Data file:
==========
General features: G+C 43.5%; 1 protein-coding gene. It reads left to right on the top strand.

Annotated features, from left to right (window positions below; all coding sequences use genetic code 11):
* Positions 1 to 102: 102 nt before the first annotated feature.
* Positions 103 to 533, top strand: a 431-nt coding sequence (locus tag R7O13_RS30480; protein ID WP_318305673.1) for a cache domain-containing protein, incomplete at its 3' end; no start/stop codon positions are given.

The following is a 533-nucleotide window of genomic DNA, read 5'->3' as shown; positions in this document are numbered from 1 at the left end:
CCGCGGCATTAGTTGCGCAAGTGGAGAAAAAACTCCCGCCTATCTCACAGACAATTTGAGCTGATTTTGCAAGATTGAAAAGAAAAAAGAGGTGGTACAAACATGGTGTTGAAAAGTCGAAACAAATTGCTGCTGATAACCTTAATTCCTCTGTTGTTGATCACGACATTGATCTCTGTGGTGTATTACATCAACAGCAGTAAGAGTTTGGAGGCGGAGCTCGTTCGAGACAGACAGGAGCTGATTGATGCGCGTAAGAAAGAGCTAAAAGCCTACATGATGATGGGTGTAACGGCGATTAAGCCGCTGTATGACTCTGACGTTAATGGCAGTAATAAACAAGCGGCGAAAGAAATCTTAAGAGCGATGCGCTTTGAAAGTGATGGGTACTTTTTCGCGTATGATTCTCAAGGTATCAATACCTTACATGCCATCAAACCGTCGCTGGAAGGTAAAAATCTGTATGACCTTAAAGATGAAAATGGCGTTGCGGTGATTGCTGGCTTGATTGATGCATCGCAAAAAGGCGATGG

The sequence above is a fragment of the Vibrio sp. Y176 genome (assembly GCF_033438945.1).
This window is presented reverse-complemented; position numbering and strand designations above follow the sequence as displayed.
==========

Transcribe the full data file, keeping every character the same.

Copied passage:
General features: G+C 43.5%; 1 protein-coding gene. It reads left to right on the top strand.

Annotated features, from left to right (window positions below; all coding sequences use genetic code 11):
* Positions 1 to 102: 102 nt before the first annotated feature.
* Positions 103 to 533, top strand: a 431-nt coding sequence (locus tag R7O13_RS30480; protein ID WP_318305673.1) for a cache domain-containing protein, incomplete at its 3' end; no start/stop codon positions are given.

The following is a 533-nucleotide window of genomic DNA, read 5'->3' as shown; positions in this document are numbered from 1 at the left end:
CCGCGGCATTAGTTGCGCAAGTGGAGAAAAAACTCCCGCCTATCTCACAGACAATTTGAGCTGATTTTGCAAGATTGAAAAGAAAAAAGAGGTGGTACAAACATGGTGTTGAAAAGTCGAAACAAATTGCTGCTGATAACCTTAATTCCTCTGTTGTTGATCACGACATTGATCTCTGTGGTGTATTACATCAACAGCAGTAAGAGTTTGGAGGCGGAGCTCGTTCGAGACAGACAGGAGCTGATTGATGCGCGTAAGAAAGAGCTAAAAGCCTACATGATGATGGGTGTAACGGCGATTAAGCCGCTGTATGACTCTGACGTTAATGGCAGTAATAAACAAGCGGCGAAAGAAATCTTAAGAGCGATGCGCTTTGAAAGTGATGGGTACTTTTTCGCGTATGATTCTCAAGGTATCAATACCTTACATGCCATCAAACCGTCGCTGGAAGGTAAAAATCTGTATGACCTTAAAGATGAAAATGGCGTTGCGGTGATTGCTGGCTTGATTGATGCATCGCAAAAAGGCGATGG

The sequence above is a fragment of the Vibrio sp. Y176 genome (assembly GCF_033438945.1).
This window is presented reverse-complemented; position numbering and strand designations above follow the sequence as displayed.